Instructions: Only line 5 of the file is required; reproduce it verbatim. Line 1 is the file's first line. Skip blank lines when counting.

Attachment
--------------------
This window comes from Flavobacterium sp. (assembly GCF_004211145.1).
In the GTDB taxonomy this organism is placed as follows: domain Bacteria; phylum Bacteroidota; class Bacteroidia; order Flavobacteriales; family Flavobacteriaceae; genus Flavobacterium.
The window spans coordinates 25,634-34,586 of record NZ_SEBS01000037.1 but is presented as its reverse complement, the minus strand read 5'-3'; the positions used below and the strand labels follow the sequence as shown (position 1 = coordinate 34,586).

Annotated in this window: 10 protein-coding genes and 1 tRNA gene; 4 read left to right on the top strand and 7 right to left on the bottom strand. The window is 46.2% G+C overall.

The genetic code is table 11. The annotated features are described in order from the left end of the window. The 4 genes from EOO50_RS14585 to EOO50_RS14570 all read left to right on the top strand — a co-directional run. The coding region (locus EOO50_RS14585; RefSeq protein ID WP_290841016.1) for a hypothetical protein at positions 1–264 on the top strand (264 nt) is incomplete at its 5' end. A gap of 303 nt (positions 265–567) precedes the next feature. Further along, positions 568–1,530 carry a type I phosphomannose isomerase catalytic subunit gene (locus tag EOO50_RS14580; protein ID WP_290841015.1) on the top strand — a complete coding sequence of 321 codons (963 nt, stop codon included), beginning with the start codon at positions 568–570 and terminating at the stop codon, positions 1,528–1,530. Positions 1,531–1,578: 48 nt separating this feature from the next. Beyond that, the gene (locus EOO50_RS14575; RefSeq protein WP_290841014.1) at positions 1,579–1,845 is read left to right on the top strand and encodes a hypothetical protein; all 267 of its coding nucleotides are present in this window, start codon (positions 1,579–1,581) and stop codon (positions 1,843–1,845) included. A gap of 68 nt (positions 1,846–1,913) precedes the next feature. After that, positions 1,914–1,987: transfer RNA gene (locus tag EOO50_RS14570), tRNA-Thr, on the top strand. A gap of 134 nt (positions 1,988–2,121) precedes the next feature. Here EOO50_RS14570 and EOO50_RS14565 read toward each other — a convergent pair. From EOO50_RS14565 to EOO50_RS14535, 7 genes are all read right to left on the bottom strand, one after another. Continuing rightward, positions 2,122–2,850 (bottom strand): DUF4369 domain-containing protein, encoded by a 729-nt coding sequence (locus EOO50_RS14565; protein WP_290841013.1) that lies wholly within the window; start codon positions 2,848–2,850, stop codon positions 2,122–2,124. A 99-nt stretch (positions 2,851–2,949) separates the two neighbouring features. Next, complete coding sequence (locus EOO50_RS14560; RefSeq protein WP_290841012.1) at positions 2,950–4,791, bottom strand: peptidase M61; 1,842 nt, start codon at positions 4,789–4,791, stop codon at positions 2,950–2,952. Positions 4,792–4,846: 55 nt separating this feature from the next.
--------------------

The genetic code is table 11. The annotated features are described in order from the left end of the window. The 4 genes from EOO50_RS14585 to EOO50_RS14570 all read left to right on the top strand — a co-directional run. The coding region (locus EOO50_RS14585; RefSeq protein ID WP_290841016.1) for a hypothetical protein at positions 1–264 on the top strand (264 nt) is incomplete at its 5' end. A gap of 303 nt (positions 265–567) precedes the next feature. Further along, positions 568–1,530 carry a type I phosphomannose isomerase catalytic subunit gene (locus tag EOO50_RS14580; protein ID WP_290841015.1) on the top strand — a complete coding sequence of 321 codons (963 nt, stop codon included), beginning with the start codon at positions 568–570 and terminating at the stop codon, positions 1,528–1,530. Positions 1,531–1,578: 48 nt separating this feature from the next. Beyond that, the gene (locus EOO50_RS14575; RefSeq protein WP_290841014.1) at positions 1,579–1,845 is read left to right on the top strand and encodes a hypothetical protein; all 267 of its coding nucleotides are present in this window, start codon (positions 1,579–1,581) and stop codon (positions 1,843–1,845) included. A gap of 68 nt (positions 1,846–1,913) precedes the next feature. After that, positions 1,914–1,987: transfer RNA gene (locus tag EOO50_RS14570), tRNA-Thr, on the top strand. A gap of 134 nt (positions 1,988–2,121) precedes the next feature. Here EOO50_RS14570 and EOO50_RS14565 read toward each other — a convergent pair. From EOO50_RS14565 to EOO50_RS14535, 7 genes are all read right to left on the bottom strand, one after another. Continuing rightward, positions 2,122–2,850 (bottom strand): DUF4369 domain-containing protein, encoded by a 729-nt coding sequence (locus EOO50_RS14565; protein WP_290841013.1) that lies wholly within the window; start codon positions 2,848–2,850, stop codon positions 2,122–2,124. A 99-nt stretch (positions 2,851–2,949) separates the two neighbouring features. Next, complete coding sequence (locus EOO50_RS14560; RefSeq protein WP_290841012.1) at positions 2,950–4,791, bottom strand: peptidase M61; 1,842 nt, start codon at positions 4,789–4,791, stop codon at positions 2,950–2,952. Positions 4,792–4,846: 55 nt separating this feature from the next.